Anonymous said...

Where can I find the Discuss FB page mentioned above? I have had some encounters with Julie Eisele at various meetings and they were not pleasant to say the least. I would be interested to read some of the dialogue and opinions on her site. Can someone provide a link?

Karen W said...

Anonymous 10:38 AM--just search for Discuss Iowa City Community Schools Part II on Facebook. You will have to ask to join the group and be added as a member to see any of the posts.

Anonymous said...

If you have had negative encounters or have ever disagreed with Julie Eisle--good luck getting your request approved to join the group!

Anonymous said...

Anonymous 9:06AM, that is an outright lie with a great deal of documentation in direct dispute with your outright lie.

Anonymous said...

In taking a closer look at School District's statement regarding seclusion and restraint, it is presented as a list of guidelines and suggestions. Chris, does this have the same weight as a written policy? Are policies and guidelines the same or is there more legal wiggle room, here?

Anonymous said...

Why is anyone surprised at this? When the special education report is reviewed it is clear that the district simply does not have the competence to administer a special education program. And if you review the progress report recently provided to the board you will know that it's not just the special education program which has failed. Most subgroups in the ICCSD other than already high performing kids do worse than other districts in Iowa. This includes, IEP, FRL, black, and hispanic kids. And it's not a lack of money that causes this - other Iowa districts don't have this problem and they have the same funding constraints.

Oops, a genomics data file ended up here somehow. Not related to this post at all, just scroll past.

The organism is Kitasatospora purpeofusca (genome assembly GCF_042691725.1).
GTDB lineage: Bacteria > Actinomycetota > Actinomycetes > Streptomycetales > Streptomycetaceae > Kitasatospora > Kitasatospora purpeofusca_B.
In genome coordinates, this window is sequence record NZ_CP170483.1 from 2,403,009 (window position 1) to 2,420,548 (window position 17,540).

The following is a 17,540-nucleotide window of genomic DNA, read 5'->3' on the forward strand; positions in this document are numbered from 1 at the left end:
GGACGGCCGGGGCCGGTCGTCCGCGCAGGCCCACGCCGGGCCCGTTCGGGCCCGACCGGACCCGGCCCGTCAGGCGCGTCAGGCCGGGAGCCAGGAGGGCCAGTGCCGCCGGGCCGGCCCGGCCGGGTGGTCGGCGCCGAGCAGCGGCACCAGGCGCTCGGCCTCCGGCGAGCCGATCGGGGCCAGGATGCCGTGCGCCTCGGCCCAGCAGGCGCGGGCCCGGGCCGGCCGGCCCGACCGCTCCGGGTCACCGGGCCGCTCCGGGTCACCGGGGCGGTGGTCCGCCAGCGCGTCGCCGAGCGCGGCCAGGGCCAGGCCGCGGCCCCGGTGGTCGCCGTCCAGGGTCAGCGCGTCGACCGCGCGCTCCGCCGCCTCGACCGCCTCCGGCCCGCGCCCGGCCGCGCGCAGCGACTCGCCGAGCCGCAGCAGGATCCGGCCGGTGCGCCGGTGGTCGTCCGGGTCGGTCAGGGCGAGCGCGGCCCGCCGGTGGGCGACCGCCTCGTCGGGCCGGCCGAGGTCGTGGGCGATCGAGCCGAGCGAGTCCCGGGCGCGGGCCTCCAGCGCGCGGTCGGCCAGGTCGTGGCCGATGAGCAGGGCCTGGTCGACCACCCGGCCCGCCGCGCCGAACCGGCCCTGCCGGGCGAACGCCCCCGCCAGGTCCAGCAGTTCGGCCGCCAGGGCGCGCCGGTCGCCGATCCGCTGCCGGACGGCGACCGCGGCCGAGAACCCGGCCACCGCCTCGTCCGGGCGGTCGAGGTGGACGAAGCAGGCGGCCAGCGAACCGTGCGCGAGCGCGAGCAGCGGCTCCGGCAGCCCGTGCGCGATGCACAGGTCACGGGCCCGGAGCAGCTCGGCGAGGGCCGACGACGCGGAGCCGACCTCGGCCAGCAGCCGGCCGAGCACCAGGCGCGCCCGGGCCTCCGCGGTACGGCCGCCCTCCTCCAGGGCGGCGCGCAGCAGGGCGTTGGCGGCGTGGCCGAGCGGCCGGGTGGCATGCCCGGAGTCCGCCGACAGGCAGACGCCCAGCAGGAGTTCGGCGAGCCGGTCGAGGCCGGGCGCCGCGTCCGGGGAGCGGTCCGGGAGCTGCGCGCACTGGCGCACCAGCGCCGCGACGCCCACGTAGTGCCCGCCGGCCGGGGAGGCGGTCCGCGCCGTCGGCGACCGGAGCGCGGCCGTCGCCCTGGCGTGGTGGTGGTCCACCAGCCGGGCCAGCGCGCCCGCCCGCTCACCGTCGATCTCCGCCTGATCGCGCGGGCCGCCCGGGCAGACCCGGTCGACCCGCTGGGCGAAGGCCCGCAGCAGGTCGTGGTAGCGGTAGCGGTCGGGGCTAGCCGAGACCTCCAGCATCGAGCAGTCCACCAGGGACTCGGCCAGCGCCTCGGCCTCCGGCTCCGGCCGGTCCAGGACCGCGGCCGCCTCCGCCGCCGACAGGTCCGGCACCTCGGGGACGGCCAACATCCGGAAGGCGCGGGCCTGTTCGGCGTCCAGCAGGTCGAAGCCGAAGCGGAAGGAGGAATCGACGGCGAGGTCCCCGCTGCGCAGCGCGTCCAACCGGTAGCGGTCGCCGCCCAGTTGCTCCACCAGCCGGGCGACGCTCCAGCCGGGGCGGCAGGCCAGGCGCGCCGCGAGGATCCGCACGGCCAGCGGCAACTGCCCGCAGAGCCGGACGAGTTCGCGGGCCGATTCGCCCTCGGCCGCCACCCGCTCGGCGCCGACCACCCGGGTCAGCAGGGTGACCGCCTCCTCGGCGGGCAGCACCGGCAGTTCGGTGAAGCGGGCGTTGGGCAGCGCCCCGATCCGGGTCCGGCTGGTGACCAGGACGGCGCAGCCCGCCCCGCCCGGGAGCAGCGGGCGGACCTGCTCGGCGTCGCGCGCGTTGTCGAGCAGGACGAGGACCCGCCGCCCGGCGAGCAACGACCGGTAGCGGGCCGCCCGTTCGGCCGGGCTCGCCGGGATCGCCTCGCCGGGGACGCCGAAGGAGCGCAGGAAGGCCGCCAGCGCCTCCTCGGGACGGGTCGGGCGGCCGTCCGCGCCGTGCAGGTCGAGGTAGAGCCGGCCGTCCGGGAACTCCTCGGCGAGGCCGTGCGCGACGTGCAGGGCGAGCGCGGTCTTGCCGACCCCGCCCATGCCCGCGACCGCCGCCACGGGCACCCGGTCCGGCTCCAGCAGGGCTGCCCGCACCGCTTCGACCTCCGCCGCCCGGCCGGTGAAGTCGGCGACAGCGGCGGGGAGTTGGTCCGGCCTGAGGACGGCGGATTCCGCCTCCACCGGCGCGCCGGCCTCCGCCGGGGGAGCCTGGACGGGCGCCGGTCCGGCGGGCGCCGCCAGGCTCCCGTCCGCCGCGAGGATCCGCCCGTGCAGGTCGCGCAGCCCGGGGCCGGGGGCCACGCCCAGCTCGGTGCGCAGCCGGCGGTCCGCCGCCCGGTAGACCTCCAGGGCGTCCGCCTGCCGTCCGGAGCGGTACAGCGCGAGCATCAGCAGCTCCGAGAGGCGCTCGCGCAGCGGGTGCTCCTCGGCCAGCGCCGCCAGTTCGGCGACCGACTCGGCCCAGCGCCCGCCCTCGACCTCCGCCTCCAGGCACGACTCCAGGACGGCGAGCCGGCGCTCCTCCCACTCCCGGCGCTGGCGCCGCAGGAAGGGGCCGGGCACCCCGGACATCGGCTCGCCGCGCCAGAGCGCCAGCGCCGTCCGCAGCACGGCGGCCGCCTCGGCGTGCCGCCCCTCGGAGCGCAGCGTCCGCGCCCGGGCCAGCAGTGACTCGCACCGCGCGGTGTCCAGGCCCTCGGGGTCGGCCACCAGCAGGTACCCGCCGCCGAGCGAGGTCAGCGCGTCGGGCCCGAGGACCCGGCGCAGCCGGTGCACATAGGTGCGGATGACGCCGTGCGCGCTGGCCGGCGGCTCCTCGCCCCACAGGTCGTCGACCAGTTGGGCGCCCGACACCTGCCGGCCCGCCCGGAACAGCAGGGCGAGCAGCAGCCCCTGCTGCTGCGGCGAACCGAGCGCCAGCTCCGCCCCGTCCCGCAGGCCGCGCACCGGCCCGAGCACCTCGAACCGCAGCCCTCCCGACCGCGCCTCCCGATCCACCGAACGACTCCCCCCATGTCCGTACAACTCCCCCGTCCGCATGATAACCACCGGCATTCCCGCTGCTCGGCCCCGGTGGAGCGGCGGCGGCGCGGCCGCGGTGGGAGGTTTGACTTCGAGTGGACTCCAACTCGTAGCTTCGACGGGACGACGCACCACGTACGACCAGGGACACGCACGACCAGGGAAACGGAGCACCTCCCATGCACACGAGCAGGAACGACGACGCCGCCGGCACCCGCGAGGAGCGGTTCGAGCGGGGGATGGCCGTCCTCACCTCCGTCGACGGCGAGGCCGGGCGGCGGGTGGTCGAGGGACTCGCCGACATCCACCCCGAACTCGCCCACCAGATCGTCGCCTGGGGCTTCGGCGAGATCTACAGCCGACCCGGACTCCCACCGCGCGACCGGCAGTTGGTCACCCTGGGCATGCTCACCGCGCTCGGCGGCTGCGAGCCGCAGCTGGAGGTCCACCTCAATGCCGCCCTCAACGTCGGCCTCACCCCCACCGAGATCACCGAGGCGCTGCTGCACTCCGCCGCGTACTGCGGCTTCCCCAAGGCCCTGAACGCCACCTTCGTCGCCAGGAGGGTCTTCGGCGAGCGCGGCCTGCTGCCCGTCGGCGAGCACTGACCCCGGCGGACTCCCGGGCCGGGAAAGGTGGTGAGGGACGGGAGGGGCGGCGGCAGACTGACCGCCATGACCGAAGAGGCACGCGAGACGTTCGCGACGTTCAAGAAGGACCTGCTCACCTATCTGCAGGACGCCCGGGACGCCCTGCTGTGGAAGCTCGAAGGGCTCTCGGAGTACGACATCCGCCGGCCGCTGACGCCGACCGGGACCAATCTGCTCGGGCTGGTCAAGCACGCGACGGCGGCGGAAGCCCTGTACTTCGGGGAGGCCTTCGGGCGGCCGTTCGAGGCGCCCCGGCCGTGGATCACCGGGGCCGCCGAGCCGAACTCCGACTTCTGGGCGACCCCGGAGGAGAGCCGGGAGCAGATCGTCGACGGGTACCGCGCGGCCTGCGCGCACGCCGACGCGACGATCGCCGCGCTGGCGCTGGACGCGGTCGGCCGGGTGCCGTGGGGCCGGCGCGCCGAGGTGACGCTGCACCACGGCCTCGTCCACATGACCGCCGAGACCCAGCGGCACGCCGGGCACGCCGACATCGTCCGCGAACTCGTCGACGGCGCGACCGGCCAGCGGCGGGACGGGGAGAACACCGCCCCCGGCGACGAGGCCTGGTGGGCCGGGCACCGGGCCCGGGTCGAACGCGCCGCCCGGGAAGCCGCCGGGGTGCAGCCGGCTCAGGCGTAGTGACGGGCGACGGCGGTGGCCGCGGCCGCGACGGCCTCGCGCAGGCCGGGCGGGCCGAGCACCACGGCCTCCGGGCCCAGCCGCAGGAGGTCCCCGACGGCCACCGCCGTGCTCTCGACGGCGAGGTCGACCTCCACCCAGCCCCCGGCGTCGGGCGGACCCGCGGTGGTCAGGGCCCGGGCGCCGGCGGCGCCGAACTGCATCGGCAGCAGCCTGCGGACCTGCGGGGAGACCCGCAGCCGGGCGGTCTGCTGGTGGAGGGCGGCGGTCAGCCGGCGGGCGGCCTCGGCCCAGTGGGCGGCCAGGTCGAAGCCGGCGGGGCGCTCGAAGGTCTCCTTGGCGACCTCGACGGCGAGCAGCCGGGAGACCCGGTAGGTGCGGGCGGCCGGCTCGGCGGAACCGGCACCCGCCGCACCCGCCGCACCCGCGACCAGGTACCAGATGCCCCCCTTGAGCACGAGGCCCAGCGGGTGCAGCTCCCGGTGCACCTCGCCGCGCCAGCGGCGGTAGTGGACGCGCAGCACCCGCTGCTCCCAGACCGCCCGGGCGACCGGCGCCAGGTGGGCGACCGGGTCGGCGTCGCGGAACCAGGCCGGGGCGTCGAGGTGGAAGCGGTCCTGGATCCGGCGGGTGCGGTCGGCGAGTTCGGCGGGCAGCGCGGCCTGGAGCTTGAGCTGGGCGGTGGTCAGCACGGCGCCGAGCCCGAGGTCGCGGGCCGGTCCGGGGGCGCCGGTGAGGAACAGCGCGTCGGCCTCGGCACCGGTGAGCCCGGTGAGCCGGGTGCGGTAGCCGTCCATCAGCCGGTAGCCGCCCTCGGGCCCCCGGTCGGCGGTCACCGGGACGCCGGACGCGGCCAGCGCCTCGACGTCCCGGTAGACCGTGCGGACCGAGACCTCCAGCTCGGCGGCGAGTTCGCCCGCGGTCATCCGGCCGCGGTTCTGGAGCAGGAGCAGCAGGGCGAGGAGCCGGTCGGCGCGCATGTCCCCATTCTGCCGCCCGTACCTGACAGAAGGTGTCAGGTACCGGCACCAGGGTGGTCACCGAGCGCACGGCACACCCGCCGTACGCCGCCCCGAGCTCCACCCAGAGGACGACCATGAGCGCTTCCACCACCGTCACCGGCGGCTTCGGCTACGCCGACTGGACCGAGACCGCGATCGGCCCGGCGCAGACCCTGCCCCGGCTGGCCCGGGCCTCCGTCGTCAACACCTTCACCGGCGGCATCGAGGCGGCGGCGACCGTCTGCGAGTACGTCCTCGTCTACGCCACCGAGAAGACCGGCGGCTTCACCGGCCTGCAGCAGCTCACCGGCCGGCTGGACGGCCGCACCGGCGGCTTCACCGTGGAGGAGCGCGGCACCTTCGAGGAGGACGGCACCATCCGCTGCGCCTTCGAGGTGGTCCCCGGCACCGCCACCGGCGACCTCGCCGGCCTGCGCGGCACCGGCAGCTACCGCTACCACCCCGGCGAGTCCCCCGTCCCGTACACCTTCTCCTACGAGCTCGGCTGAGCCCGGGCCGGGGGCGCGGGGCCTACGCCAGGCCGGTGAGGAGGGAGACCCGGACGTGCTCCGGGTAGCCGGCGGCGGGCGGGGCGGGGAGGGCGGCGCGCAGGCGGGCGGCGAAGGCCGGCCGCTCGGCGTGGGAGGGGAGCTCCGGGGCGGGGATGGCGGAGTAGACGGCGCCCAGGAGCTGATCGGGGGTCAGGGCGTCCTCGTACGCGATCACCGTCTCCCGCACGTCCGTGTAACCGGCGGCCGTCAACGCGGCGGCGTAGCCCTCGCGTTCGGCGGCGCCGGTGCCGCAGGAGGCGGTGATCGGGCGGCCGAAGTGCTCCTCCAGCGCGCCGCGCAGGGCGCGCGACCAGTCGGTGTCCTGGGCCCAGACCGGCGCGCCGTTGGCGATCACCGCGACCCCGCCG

At some point parents and the board need to hold our administration responsible. Because the board continues (by a 4-3 vote) to support the administration, voting no on the bond issue is the best way to show our dissatisfaction with the administration.

Anonymous said...

Around here (Connecticut) schools are doing very well with teaching kids yoga and meditation. The kids are brought to a nice room with rugs and good lighting and are asked to calm themselves. When they feel they can control their outbursts through meditation, they return to class.

http://www.syracuse.com/schools/index.ssf/2016/09/schools_turn_to_yoga_meditation_instead_of_detention_suspension.html

Anonymous said...

http://dondivamag.com/iowa-schools-seclusion-rooms-seem-to-only-be-the-hole-for-little-troubled-kids/?doing_wp_cron=1479011650.7480061054229736328125